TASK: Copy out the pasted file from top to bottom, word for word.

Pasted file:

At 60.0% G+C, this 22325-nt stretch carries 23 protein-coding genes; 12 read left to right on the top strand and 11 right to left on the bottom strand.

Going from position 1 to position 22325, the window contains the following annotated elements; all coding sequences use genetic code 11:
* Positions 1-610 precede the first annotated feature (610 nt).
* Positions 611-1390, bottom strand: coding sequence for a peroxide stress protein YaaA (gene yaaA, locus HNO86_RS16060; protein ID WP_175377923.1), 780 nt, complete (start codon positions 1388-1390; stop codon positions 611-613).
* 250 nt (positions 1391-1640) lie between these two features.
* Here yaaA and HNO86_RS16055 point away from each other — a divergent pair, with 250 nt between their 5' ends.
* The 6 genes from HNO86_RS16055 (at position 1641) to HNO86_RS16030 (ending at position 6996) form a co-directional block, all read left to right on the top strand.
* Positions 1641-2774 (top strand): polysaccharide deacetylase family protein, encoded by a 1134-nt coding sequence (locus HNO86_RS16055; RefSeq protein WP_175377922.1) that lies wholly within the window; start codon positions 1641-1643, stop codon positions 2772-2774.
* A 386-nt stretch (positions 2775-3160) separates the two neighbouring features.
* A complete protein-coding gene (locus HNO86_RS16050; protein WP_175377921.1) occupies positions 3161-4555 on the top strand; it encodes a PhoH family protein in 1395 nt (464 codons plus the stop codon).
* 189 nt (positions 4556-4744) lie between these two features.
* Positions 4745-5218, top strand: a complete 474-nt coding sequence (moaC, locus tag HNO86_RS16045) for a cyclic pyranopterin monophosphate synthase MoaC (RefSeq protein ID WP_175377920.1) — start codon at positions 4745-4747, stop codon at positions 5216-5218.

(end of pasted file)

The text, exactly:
At 60.0% G+C, this 22325-nt stretch carries 23 protein-coding genes; 12 read left to right on the top strand and 11 right to left on the bottom strand.

Going from position 1 to position 22325, the window contains the following annotated elements; all coding sequences use genetic code 11:
* Positions 1-610 precede the first annotated feature (610 nt).
* Positions 611-1390, bottom strand: coding sequence for a peroxide stress protein YaaA (gene yaaA, locus HNO86_RS16060; protein ID WP_175377923.1), 780 nt, complete (start codon positions 1388-1390; stop codon positions 611-613).
* 250 nt (positions 1391-1640) lie between these two features.
* Here yaaA and HNO86_RS16055 point away from each other — a divergent pair, with 250 nt between their 5' ends.
* The 6 genes from HNO86_RS16055 (at position 1641) to HNO86_RS16030 (ending at position 6996) form a co-directional block, all read left to right on the top strand.
* Positions 1641-2774 (top strand): polysaccharide deacetylase family protein, encoded by a 1134-nt coding sequence (locus HNO86_RS16055; RefSeq protein WP_175377922.1) that lies wholly within the window; start codon positions 1641-1643, stop codon positions 2772-2774.
* A 386-nt stretch (positions 2775-3160) separates the two neighbouring features.
* A complete protein-coding gene (locus HNO86_RS16050; protein WP_175377921.1) occupies positions 3161-4555 on the top strand; it encodes a PhoH family protein in 1395 nt (464 codons plus the stop codon).
* 189 nt (positions 4556-4744) lie between these two features.
* Positions 4745-5218, top strand: a complete 474-nt coding sequence (moaC, locus tag HNO86_RS16045) for a cyclic pyranopterin monophosphate synthase MoaC (RefSeq protein ID WP_175377920.1) — start codon at positions 4745-4747, stop codon at positions 5216-5218.